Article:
Publishers of magazines were elated thinking of selling their wares on iPad in 2010, but as we turn the page of the calendar and face this year, they are singing slightly off key. Their optimism has boiled dry. While they are still eager, there is a strong vein of skepticism that carries over to Amazon’s tablet(rumored to be called Kindle Fire). Mostly it is due to how Apple managed the negotiations with the publishers. Apple played the dictator to start and nearly lost everyone. It is no surprise now that publishers are a bit reticent in the next big deal.
There are currently only three of the largest magazine publishers on board with Amazon as it faces releasing its own iPad knockoff. The digital sales deals are between Amazon and Hearst, Conde Nast, and Meredith. They will be allowed the rights to sell their publications on the Amazon tablet.
Time Inc. is the odd man out. Time Warner has failed to reach its agreement with Jeff Bezos, Amazon’s CEO. It is highly possible that there will not be a deal struck until the end of the year.
The deal Amazon is offering imitates Apple’s with its publishers. In this arrangement the publisher takes home 70 percent of the sales and the publisher will have access to customer data. Time has not even struck a deal with Apple yet. They only peddle a few titles here and there through the Apple App Store. It is still a mystery why Time has held out so long with Apple and now is refraining from striking a deal with Amazon.
Many of the titles from the publishers who have entered into arrangements with Amazon have been customized to the seven inches of the new Amazon tablet that will premier this Wednesday. Next year Amazon promises to release a larger version of their tablet which is more similar in size to the iPad. Amazon’s tablets are powered by the Android operating system by Google.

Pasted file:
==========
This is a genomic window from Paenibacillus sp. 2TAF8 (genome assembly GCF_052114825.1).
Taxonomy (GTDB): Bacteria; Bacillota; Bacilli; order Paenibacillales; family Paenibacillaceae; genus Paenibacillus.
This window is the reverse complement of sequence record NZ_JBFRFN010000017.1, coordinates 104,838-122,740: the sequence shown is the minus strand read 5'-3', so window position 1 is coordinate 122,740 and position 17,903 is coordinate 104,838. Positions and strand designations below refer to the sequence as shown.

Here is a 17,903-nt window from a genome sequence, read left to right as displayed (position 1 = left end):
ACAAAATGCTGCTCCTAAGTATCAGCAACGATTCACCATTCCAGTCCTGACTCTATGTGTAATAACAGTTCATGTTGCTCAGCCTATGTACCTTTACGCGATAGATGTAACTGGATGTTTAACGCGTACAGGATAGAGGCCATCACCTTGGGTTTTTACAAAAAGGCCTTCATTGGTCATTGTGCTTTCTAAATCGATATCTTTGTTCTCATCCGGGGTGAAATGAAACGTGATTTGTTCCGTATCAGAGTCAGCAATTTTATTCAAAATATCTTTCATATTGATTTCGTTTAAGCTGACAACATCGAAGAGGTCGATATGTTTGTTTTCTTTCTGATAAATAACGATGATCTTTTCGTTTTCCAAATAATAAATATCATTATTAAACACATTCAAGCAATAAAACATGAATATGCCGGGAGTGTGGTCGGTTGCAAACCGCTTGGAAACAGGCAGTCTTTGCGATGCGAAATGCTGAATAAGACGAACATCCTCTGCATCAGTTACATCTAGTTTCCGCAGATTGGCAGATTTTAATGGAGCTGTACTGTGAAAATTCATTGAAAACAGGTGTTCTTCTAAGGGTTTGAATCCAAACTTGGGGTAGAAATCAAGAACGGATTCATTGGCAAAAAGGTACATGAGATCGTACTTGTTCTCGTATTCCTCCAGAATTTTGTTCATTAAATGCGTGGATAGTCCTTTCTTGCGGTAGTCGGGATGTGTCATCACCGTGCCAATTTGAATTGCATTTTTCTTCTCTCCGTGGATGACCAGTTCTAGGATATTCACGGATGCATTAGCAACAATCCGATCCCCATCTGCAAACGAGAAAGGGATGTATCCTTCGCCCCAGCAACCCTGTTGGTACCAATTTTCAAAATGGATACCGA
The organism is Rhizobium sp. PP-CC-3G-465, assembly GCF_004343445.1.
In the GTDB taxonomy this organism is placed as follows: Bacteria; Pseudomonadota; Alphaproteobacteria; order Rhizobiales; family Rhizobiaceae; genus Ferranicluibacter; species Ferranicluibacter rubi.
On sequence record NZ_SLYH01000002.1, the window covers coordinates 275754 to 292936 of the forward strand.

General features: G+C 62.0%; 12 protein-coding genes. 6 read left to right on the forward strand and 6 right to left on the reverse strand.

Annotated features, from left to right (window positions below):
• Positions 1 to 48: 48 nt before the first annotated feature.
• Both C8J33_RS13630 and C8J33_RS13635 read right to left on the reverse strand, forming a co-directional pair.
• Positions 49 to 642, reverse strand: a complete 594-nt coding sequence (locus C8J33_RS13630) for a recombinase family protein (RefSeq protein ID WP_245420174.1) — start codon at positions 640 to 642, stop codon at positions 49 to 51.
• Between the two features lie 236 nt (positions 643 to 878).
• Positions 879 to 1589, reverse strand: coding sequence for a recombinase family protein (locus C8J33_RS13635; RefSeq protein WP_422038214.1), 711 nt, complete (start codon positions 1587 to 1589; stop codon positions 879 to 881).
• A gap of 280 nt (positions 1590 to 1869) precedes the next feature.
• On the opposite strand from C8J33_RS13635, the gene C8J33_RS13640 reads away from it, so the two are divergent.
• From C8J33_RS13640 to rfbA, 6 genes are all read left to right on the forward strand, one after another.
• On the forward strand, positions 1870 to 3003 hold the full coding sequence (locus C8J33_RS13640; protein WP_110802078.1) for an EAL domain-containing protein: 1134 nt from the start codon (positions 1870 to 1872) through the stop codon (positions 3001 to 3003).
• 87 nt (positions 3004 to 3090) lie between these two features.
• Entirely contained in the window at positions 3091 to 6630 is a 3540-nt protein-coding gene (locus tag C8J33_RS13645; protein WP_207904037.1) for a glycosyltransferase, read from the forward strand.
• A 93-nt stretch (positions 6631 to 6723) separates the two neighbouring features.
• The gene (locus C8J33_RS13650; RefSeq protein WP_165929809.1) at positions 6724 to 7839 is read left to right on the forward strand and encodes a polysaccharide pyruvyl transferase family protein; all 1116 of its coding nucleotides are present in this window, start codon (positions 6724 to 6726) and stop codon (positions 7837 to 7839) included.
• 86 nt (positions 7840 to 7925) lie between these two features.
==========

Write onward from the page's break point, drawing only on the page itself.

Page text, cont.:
Publishers are making the decision to sign an agreement with Amazon without thinking. They simply know that more is better, not less. If they have more outlets for their wares there is a better chance of making more sales. For over a year, in the face of the Apple struggle over the publishers’ contracts, publishers have been screaming for an iPad competitor.
We certainly cannot foretell that Amazon’s tablet will ever reach the status of iPad competitor. However, Amazon has the leverage to capture publishers by their status as the world’s largest Online distributor.
“At Apple there is the beauty of the design, the elegance of Apple,” explains a publisher who did sign with Amazon. “However, here you’ve got great marketing and a simple to use system. We are quite hopeful.”
The real blackmail item Amazon has over their heads is that Amazon is currently a big deal for distributing their print titles. At the beginning of September Hearst and Amazon codified this in a press release. It declared that Amazon would expand its role to the largest third-party seller of the print versions for Hearst’s magazines through electronic channels.